Perhaps most dangerously, the institution that is our legal system is intermittently but seriously failing the citizens. The inspector of ICAC, David Levine, has described the corruption watchdog’s pursuit of the New South Wales public prosecutor Margaret Cunneen as a ‘debacle’.

There has been much public outcry over too-lenient bail processes and lenient sentencing for serious crimes and terror-related offences. Remember Man Haron Monis of the Lindt café siege? Victorian judges’ sentencing queried?

Away from pubic scrutiny, though, there is an especially troubling failure of the administration of the criminal law, showing the flipside of leniency: the determined resistance of the system to correct what are claimed to be errors that result in too many wrongful convictions for crimes such as murder and rape. One study counted 71 known cases. That resistance takes many forms, but one of the most egregious is the willingness of the system to delay or defer any possible corrective action. Here are three current examples:

Gordon Wood was convicted in 2008 of the murder of Caroline Byrne, whose body was found early morning on 8 June, 1995, on the rocks at The Gap, a notorious suicide spot in Sydney’s eastern suburbs. In 2012 the Court of Criminal Appeal set aside his conviction. Wood is suing the State of NSW and the DPP for malicious prosecution. That trial ended in March 2017; the decision of Justice Fullerton has still not been delivered, more than a year later.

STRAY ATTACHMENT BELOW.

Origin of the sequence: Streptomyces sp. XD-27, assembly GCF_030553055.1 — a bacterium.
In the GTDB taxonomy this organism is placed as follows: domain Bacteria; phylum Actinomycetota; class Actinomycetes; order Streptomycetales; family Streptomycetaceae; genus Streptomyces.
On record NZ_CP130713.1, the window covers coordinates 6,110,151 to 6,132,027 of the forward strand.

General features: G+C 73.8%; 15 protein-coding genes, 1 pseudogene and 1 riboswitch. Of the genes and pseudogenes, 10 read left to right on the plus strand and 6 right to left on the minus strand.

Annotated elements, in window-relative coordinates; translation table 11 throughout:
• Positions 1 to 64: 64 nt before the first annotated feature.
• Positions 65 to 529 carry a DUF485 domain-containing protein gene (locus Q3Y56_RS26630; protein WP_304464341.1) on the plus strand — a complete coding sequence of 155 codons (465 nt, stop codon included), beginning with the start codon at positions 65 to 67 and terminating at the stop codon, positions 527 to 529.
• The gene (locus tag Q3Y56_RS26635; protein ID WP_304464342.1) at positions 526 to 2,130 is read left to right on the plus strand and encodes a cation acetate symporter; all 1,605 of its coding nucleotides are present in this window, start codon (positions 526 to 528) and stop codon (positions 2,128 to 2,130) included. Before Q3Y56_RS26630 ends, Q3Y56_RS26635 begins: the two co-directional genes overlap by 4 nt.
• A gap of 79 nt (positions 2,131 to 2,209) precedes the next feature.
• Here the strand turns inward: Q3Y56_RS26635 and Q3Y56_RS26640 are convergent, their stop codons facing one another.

Hobart grandmother Sue Neill-Fraser was convicted in 2010 of murdering her partner Bob Chappell in 2009 with a wrench, even though Chappell’s body has never been found nor a murder weapon produced in evidence nor a credible motive established. Still, her 2011 appeal failed. She is now seeking leave to appeal her conviction and 23-year sentence under new legislation passed in 2015. Obstacles and delays have continually stretched the process; the next hearing in Hobart Supreme Court has been moved from 26 June to late August 2018, by which time Neill-Fraser will have been in prison for nine years. And that’s just to see if she has leave to appeal.

A much-liked, generous and respected businessman, let’s call him George, was accused by his grown-up stepdaughter of historical sexual abuse when she was 8. He and his wife (the girl’s mother, who dismisses the lurid allegations) have been through hell as his business and personal reputation were trashed, in a process that is so flawed that a lawyer has prepared a 70-page petition to the Governor via the Attorney-General, putting a strong case for a review. George has already served his sentence and is on the sexual offenders list. He is desperate to clear his name. The petition was lodged with the NSW Attorney-General’s office in February 2015. There has been no response in over three years. A letter by this writer to the A-G on January 10, 2018, asking what the A-G intends to do, has also gone unanswered, as have two follow up requests.

Australia may not feel like a failed state to most, and many will say that’s an exaggeration. But ask those who the institutions of state has failed to protect, or those serving long sentences for crimes they didn’t commit. The state has certainly failed them.